“Linear guideway machines have a number of positive attributes but, on the downside they do not provide the same rigidity of box guideway machines. As a result linear guideway machines tend to be (and are perceived as being) light duty, high speed machines,” says Andrew Jack, Mills CNC’s Technical Director.

For many years, through the 90s and into the new millennium, the two designs existed side by side, with the box guideway machines being typically equipped with a 50 taper spindle and the linear guideway machines in many cases utilising a 40 taper spindle.

However with the advent of the roller type linear guideway, the demand for box guideway designs fell.

This meant that many machine tool builders ceased or scaled back production of box guideway machines below 800 mm pallet size, Andrew Jack says, but adds that Doosan continued with the manufacture of box guideway designs from the 500 mm pallet size and upwards, and became a niche market builder.

“Doosan is probably the global number one in the production of box guideway horizontal machining centres,” he suggests. “And last year, more than half the 70 horizontal machining centres/month produced were of box guideway design”, he continues.

Challenging conventional thinking

Doosan has now developed a series of horizontal machining centres that sees an improved box guideway design - which has not seen fundamental design change for 30 years - alongside a linear guideway series, with a drive for common parts applied to help reduce costs as well as benefitting production efficiency and delivery times.

The results are the NHM5000/6300/8000 box guideway machines and the NHP5500/6300/8000 linear guideway models (500, 630 and 800 mm pallets in each case), both with 50 taper spindles, although the NHM series have gearboxes, while the NHPs feature direct-drive, built-in spindles.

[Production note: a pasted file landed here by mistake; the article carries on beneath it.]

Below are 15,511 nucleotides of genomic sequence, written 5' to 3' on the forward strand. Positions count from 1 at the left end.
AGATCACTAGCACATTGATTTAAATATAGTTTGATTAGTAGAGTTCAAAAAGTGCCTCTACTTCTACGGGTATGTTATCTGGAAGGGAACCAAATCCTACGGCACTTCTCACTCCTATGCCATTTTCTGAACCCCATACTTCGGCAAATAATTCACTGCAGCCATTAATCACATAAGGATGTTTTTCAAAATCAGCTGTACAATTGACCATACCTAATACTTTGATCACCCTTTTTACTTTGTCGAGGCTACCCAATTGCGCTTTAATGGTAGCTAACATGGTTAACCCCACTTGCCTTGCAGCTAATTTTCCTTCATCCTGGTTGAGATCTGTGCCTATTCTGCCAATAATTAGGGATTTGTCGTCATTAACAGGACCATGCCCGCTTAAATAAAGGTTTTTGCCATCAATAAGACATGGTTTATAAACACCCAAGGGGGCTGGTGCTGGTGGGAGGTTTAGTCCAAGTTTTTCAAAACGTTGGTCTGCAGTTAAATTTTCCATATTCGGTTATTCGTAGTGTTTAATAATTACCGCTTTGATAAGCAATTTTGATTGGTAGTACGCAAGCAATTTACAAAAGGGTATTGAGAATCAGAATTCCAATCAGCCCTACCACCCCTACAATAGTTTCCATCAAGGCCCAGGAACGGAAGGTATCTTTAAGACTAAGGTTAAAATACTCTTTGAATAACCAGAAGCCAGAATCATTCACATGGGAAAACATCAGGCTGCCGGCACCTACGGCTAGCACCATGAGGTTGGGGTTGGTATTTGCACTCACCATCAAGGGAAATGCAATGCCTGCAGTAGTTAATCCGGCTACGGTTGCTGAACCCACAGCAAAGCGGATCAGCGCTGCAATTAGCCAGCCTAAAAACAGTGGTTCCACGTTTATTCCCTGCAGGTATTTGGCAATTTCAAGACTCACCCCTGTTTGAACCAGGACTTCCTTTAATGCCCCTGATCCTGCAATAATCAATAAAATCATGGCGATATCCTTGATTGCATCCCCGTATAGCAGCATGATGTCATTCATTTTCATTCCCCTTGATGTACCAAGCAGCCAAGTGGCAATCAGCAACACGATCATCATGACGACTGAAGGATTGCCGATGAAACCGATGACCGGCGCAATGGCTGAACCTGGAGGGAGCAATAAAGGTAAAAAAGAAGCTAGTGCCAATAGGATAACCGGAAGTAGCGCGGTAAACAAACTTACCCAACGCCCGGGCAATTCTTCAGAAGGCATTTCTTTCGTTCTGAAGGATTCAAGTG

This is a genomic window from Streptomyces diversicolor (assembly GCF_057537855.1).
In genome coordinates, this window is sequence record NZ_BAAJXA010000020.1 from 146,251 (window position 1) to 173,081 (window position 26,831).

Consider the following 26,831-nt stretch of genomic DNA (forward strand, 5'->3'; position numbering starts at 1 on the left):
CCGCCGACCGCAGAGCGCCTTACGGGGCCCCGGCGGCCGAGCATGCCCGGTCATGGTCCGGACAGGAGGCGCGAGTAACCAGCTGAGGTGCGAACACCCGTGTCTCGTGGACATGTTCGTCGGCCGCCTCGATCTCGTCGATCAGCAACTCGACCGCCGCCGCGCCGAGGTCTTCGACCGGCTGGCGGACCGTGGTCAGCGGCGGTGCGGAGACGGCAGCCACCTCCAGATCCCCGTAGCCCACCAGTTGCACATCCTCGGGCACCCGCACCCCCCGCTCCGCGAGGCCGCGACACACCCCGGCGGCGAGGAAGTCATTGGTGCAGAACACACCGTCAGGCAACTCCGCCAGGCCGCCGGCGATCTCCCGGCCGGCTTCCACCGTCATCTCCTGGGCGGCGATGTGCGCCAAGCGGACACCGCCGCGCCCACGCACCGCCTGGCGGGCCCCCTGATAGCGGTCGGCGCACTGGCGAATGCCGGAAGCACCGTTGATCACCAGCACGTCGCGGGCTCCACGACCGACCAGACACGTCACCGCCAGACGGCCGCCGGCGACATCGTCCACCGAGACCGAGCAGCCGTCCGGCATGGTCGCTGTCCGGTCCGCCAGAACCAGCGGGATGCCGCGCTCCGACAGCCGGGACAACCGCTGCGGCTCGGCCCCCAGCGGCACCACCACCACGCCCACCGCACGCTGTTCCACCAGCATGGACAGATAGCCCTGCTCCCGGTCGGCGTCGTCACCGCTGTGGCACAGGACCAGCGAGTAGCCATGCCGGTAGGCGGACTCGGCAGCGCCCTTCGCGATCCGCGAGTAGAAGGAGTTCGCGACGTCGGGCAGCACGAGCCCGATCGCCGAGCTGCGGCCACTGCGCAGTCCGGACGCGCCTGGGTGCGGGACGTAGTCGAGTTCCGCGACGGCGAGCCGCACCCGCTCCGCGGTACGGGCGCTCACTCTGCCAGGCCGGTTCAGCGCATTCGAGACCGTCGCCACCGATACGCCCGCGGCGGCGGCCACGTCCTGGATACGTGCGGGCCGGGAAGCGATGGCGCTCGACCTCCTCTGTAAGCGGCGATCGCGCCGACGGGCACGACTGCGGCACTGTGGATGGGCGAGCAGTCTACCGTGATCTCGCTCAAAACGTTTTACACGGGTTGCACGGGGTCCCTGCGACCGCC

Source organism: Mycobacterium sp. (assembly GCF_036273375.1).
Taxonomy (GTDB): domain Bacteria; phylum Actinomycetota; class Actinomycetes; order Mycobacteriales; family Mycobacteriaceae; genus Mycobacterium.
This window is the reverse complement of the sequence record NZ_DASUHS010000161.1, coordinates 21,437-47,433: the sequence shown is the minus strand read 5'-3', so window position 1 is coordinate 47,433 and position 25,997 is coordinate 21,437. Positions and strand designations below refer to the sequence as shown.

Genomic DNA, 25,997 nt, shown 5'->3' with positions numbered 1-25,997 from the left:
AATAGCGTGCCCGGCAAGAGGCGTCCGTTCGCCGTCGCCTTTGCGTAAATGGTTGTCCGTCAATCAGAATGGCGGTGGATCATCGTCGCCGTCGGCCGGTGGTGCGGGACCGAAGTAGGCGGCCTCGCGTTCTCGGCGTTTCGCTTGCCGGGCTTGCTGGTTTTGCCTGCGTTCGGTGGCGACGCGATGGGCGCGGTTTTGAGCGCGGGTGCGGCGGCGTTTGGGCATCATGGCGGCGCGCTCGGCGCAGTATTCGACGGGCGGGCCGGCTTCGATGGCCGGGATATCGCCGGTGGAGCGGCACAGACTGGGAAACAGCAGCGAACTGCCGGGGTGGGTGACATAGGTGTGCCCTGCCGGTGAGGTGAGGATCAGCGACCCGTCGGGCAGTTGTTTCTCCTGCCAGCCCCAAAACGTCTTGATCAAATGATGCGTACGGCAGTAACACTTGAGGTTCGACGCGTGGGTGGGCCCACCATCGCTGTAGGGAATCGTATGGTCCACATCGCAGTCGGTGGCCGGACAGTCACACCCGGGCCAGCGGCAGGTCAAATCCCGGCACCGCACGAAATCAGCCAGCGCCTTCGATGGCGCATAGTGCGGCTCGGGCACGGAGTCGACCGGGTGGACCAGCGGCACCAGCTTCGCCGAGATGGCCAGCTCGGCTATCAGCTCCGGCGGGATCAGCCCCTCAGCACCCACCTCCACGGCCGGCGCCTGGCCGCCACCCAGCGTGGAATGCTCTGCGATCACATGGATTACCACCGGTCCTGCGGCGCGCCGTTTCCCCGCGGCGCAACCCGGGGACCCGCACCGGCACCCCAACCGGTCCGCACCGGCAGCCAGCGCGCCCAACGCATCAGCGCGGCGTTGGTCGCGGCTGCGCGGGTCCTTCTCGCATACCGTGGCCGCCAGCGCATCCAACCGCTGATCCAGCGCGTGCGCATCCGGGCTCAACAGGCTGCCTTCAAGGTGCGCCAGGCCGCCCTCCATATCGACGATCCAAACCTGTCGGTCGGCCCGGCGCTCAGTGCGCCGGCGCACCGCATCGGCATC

Single piece difference

The key design point here is that the NHM (box guideway) machines feature a T-shaped single-piece base casting, with the same axis movements of the linear guideway machine.

This feat has been achieved by employing an innovative saddle casting that sits on the single-piece base casting to support the side-to-side column traverse. The box guideways are an integral part of the casting in both X (saddle) and Z (base casting) axes, being induction hardened and then ground separately.

The linear guideway machines have no need of the saddle device, since there's no guideway machining, so their one-piece casting, a different one, has a stepped vertical height guideway system for the column. This stepped approach offers the possibility of a smaller, lighter column, and gives a larger width between the guideways (albeit in an inclined plane) but still delivers the benefit). “And that is the only difference between the two machine lines, everything else is the same and that is a big advantage,” Andrew Jack says.